IPB The Joint Committee set up to provide pre-legislative scrutiny of Britain's Snoopers' Charter has made 86 recommendations to the government. The recommendation made most often was the one most of us yelled at the screen when we first clapped eyes on it: explain what is meant by these terms.
Pleasingly, the nebulous phrase "Internet Connection Records" was one such phrase whose meaning the government was asked to clarify.
While lacking the stern language of the Intelligence and Security Committee's offering, and the technical competence of the Science and Technology Committee's analysis, the Joint Committee's 198-page report into the draft Investigatory Powers Bill provided Theresa May with the longest explanation yet of why she cannot continue to attempt to rush legislation into the statute books.
"There is much to be commended in the draft Bill, but the Home Office has a significant amount of further work to do before Parliament can be confident that the provisions have been fully thought through," Lord Murphy of Torfaen said in a canned statement.
As the report admitted: "It was not possible at this stage to resolve every issue of controversy associated with the draft Bill. In some areas we have simply reported these disagreements and flagged the issues on which we believe particular attention should be concentrated when the Bill itself is introduced."
The committee's inability to agree on nine key recommendations is reflected in the formal minutes of their votes, which the committee decided to append to the report. The formal minutes show failed attempts to ask the Government to consult on ways to protect British citizens from GCHQ's bulk snooping and hacking powers, which are intended to be limited to “overseas-related” communications, and on ways to increase the Judicial oversight and decrease the Executive power when it comes to surveillance.
Internet Connection Records
One of the most significant areas of the draft legislation to be heavily scrutinised was Internet Connection Records (ICRs), which increasingly seem unlikely to be included in the final revised bill. The Joint Committee did not agree with Science and Technology Committee's notion that taxpayers should wholly foot the costs of compliance with the bill, however it concurred that the phrase "Internet Connection Records" was confusing, not properly defined and remained to be completely justified.
ICRs are most onlookers' favourite area to be dropped from the bill. The chair of the Science and Technology Committee, Nicola Blackwood MP, stated at the time of that committee's report that questions remain “as to how collecting and storing ICRs is technically possible”.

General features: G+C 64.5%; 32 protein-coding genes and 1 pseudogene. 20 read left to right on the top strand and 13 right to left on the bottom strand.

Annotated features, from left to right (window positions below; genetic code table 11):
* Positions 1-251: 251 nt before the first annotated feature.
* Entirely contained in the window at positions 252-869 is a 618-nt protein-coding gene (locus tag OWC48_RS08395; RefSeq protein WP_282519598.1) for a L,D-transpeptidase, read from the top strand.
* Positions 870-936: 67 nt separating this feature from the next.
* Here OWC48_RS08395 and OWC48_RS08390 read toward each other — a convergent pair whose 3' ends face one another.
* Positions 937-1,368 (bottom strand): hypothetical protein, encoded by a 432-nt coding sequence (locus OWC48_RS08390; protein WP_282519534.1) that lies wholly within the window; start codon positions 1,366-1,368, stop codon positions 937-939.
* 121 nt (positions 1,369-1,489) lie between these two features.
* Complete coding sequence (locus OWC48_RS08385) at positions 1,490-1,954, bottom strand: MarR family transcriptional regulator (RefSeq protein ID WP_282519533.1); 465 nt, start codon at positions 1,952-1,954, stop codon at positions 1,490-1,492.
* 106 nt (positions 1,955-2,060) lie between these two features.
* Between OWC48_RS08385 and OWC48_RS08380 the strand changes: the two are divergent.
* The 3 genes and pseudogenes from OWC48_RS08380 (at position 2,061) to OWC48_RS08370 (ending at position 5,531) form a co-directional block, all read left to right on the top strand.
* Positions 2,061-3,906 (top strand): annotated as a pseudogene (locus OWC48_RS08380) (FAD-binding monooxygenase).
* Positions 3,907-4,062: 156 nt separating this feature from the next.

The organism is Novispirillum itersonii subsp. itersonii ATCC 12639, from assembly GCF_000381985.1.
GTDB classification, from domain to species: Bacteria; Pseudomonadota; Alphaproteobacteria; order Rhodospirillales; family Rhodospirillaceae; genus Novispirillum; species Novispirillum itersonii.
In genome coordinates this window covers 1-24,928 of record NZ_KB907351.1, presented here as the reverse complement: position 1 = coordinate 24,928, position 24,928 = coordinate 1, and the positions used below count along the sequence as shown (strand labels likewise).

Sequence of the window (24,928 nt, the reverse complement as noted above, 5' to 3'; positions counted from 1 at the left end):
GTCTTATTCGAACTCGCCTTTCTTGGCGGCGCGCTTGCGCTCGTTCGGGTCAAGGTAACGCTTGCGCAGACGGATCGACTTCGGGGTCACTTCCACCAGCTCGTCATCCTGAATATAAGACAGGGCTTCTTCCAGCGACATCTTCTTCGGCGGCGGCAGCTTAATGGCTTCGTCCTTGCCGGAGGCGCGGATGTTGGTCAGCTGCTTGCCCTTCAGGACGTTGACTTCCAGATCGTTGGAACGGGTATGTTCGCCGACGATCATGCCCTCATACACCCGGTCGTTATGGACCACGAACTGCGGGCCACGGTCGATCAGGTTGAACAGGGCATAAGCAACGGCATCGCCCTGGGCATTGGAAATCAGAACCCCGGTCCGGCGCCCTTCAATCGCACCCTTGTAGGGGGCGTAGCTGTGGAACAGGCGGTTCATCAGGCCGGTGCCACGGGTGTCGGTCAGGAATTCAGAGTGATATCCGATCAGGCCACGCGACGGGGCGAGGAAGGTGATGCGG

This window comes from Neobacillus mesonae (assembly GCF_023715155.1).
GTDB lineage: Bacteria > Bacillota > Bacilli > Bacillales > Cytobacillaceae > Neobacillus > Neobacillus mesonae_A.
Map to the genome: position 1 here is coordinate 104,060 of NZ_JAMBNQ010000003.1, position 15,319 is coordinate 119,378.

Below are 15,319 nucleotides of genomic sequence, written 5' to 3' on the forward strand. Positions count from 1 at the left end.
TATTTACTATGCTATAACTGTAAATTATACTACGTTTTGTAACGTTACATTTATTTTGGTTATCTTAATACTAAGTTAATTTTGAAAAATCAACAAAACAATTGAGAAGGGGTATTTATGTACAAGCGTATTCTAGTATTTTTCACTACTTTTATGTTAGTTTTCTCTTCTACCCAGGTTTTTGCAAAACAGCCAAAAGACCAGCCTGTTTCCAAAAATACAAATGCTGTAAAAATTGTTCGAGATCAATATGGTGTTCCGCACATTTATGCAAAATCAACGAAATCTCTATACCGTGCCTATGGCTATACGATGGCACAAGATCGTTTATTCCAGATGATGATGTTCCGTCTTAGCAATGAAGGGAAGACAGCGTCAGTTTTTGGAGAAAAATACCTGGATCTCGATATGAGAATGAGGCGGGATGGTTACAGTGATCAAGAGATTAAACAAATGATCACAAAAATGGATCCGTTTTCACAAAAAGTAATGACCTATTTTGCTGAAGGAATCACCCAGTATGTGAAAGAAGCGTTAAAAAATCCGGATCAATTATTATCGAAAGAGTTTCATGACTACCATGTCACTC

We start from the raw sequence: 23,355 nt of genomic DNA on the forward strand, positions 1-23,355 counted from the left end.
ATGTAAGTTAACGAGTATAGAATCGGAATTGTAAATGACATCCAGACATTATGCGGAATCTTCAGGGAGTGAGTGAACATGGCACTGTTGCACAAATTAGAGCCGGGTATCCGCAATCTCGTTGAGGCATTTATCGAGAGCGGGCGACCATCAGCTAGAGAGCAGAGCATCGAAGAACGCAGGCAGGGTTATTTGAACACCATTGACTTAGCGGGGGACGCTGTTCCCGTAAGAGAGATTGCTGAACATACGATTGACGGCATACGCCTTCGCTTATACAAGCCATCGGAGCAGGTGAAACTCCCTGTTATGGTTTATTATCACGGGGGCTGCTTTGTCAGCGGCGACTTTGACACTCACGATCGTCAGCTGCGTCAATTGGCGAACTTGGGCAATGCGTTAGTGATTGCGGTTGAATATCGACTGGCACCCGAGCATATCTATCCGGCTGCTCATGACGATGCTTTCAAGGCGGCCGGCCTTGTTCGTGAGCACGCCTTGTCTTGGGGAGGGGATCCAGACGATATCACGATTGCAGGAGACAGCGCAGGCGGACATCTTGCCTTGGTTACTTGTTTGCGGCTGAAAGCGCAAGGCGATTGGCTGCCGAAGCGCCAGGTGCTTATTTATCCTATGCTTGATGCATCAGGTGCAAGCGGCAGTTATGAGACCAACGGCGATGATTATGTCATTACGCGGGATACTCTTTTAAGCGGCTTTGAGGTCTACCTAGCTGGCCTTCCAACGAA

Theresa May had previously dismissed such concerns before Parliament by claiming that: “If someone has visited a social media website, an internet connection record will only show that they accessed that site, not the particular pages they looked at, who they communicated with, or what they said. It is simply the modern equivalent of an itemised phone bill.”
The Joint Committee disputed this, however, stating that: “We do not believe that ICRs are the equivalent of an itemised telephone bill. However well-intentioned, this comparison is not a helpful one.”
Quis custodiet ipsos custodes?
The draft legislation also sought to update the surveillance powers the state affords itself, including oversight of the use of those powers: “The major change which would be brought about by the draft Bill is the creation of a new judicial oversight body and the much greater involvement of judges in the authorisation of warrants allowing for intrusive activities,” wrote the committee.
The committee stressed the value of the independence of such an oversight body, and suggested dissatisfaction with the Home Office's current proposal.
It is unclear to use why the Home Office chose to create a group of Judicial Commissioners rather than creating an Independent Intelligence and Surveillance Commission as recommended by David Anderson QC, a recommendation endorsed by the knowledgeable and experience Interception of Communications Commissioner's Office.
It added that whatever the oversight body, it should have the “the power to instigate investigations on their or its own initiative. This is vital to ensure effective and independent oversight.”
The Government was also asked to clarify that it was not restarting the Crypto Wars.
The Government still needs to make explicit on the face of the Bill that CSPs offering end-to-end encrypted communication or other un-decryptable communication services will not be expected to provide decrypted copies of those communications if it is not practicable for them to do so.
In addition, the committee also made several recommendations that a Code of Practice be published alongside the bill clarifying how it is to be implemented.
The committee recommended that the Government publish a fuller justification for each of the bulk powers alongside the Bill, and that the examples be assessed by an independent body such as IOCCO. It also recommended that a post-legislative review is scheduled to take place in five years time, to see how these powers have all been used. ®
Alexander J Martin is reporting from Westminster, where he is listening to the committee members. We will update this story later this morning.